Magnetic Resonance Imaging Technician (MRI) Associate's Degree
MRI technician education programs contain both classroom and hands-on clinical training in imaging equipment operation. Learn about accredited schools, degree requirements, certification exams and salary info for this field. Find out whether you can study this field online. Schools offering Cardiovascular Sonography degrees can also be found in these popular choices.
Do I Need a Magnetic Resonance Imaging Technician Associate's Degree?
According to the U.S. Bureau of Labor Statistics (BLS), most people decide to earn an associate's degree (www.bls.gov). However, you can opt to earn an MRI certificate, which can take up to two years. You may also earn an MRI certificate by way of a post-associate's degree certificate program. This program can be pursued only after you've become a certified radiological technician.
There are two excellent sources for programs leading to an MRI associate's degree program. The American Registry of Radiologic Technologists (ARRT) is the field's primary credentialing body. However, on its website, the ARRT also offers a list of schools that offer ARRT-recognized magnetic resonance imaging programs (www.arrt.org).
The Joint Review Committee on Education in Radiologic Technology (JRCERT) is the only accrediting organization for radiologic technology educational programs recognized by the U.S. Department of Education (www.jrcert.org). JRCERT maintains an online directory of nearly 400 schools that offer accredited associate's degree programs, a number of which are related directly to magnetic resonance imaging.
What Are Some Program Details?
A 2-year program might consist of 66-95 credits. Depending on the school, you may be able to earn an Associate of Science or Associate of Applied Science in magnetic resonance imaging or radiology with a specialization in magnetic resonance imaging.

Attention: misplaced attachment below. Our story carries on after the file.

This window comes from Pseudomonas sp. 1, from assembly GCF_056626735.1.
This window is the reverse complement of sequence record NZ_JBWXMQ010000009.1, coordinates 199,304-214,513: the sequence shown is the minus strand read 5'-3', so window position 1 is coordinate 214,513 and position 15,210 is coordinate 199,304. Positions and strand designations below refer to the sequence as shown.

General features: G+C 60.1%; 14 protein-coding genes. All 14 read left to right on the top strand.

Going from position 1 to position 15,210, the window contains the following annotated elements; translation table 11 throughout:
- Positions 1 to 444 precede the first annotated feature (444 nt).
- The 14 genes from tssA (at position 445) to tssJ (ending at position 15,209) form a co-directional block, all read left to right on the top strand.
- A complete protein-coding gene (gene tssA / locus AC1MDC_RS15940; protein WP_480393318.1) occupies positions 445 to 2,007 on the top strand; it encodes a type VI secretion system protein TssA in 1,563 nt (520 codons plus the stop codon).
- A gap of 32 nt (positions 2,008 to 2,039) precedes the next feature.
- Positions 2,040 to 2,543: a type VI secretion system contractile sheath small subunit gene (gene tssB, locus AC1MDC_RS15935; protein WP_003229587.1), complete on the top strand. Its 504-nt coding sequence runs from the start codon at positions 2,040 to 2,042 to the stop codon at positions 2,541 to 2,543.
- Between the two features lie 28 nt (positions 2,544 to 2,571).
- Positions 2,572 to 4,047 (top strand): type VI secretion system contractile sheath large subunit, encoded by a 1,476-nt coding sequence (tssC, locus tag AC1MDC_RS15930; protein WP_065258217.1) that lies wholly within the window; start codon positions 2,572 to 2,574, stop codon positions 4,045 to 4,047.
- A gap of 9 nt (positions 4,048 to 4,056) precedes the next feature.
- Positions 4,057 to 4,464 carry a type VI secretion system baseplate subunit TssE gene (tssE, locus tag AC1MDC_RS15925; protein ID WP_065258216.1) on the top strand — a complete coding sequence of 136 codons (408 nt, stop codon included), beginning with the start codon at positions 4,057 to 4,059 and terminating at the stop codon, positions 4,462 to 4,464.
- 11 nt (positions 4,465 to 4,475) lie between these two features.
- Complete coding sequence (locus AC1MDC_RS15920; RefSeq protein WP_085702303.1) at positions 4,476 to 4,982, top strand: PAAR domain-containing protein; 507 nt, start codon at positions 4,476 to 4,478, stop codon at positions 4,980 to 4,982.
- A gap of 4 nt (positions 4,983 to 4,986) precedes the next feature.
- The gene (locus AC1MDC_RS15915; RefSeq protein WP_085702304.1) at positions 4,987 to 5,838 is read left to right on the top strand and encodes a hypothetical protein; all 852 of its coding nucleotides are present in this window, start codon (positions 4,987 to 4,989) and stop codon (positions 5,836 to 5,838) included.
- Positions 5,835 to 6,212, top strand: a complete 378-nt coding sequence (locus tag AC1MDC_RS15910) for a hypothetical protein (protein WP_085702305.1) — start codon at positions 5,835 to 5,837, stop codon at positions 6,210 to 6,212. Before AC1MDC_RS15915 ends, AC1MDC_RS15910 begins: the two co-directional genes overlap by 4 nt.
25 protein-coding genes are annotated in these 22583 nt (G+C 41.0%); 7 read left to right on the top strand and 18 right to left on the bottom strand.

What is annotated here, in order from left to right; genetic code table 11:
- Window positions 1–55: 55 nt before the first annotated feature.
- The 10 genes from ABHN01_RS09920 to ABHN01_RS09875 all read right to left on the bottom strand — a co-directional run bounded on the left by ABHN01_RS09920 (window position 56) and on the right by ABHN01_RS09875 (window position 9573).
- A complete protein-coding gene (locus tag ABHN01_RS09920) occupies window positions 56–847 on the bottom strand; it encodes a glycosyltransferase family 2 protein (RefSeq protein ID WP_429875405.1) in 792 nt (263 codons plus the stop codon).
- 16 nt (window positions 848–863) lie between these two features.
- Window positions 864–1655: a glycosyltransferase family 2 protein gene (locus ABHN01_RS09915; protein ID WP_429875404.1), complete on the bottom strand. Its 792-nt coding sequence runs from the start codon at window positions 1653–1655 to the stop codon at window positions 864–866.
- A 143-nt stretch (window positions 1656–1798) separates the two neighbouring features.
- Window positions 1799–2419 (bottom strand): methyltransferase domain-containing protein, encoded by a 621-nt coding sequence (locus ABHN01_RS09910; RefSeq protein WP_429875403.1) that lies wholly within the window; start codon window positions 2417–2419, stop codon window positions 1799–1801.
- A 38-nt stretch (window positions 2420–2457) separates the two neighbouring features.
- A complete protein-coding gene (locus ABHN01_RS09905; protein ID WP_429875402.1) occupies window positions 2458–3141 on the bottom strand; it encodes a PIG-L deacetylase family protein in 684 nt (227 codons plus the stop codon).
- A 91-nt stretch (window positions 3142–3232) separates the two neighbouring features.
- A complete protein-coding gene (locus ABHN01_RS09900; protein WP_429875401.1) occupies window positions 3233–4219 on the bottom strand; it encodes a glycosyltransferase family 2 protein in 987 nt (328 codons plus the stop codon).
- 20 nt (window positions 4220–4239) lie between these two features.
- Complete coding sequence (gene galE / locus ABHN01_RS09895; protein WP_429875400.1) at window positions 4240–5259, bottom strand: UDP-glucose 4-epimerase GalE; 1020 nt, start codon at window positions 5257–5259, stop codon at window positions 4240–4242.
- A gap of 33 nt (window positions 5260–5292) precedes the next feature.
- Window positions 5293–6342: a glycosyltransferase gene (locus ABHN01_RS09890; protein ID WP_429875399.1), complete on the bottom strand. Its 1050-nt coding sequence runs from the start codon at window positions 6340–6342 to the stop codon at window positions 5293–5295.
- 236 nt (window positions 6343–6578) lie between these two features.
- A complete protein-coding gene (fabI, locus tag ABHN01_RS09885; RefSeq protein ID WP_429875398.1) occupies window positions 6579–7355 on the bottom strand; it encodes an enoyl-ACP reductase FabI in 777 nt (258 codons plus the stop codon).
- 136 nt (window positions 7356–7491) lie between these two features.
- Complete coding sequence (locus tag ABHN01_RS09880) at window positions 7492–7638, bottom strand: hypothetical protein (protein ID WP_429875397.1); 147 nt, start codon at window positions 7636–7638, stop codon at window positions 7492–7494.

A typical program might include courses like introduction to radiology, medical terminology, principles of MRI, MRI safety, equipment usage, MRI methodology, patient care, pathology and human biology. In addition to didactic courses, your program will require a large amount of clinical work, practicums or externships.
Following graduation, you may be eligible to sit for a certification exam administered by the ARRT. Though voluntary, the BLS states that not only may certification enhance your chances of employment, but many states use ARRT certification as a requirement for licensure (www.bls.gov). Most states require licensure in order for you to practice as a radiologic technologist.
What Are Some Online Education Opportunities?
Because of the emphasis and importance placed on in-person training, your online options are somewhat limited. Schools may provide you with the opportunity to pursue didactic and general education courses only online. In other cases, you may be able to pursue an online MRI certificate, but only if you hold ARRT certification. You may also have the opportunity to pursue individual courses such as MRI principles, sectional anatomy or physics online.
What Is the Occupational Outlook?
In 2010, the BLS stated that employment for all radiologic technologists, including those qualified in MRI, was projected to increase 17% from 2008-2018. The latest salary statistics are also from 2010. At that time, the BLS stated that the mean annual wage for radiologic technologists and technicians was $55,730. If you become certified in additional areas such as computerized tomography, mammography or bone densitometry, your chances for employment, advancement and better pay may increase.
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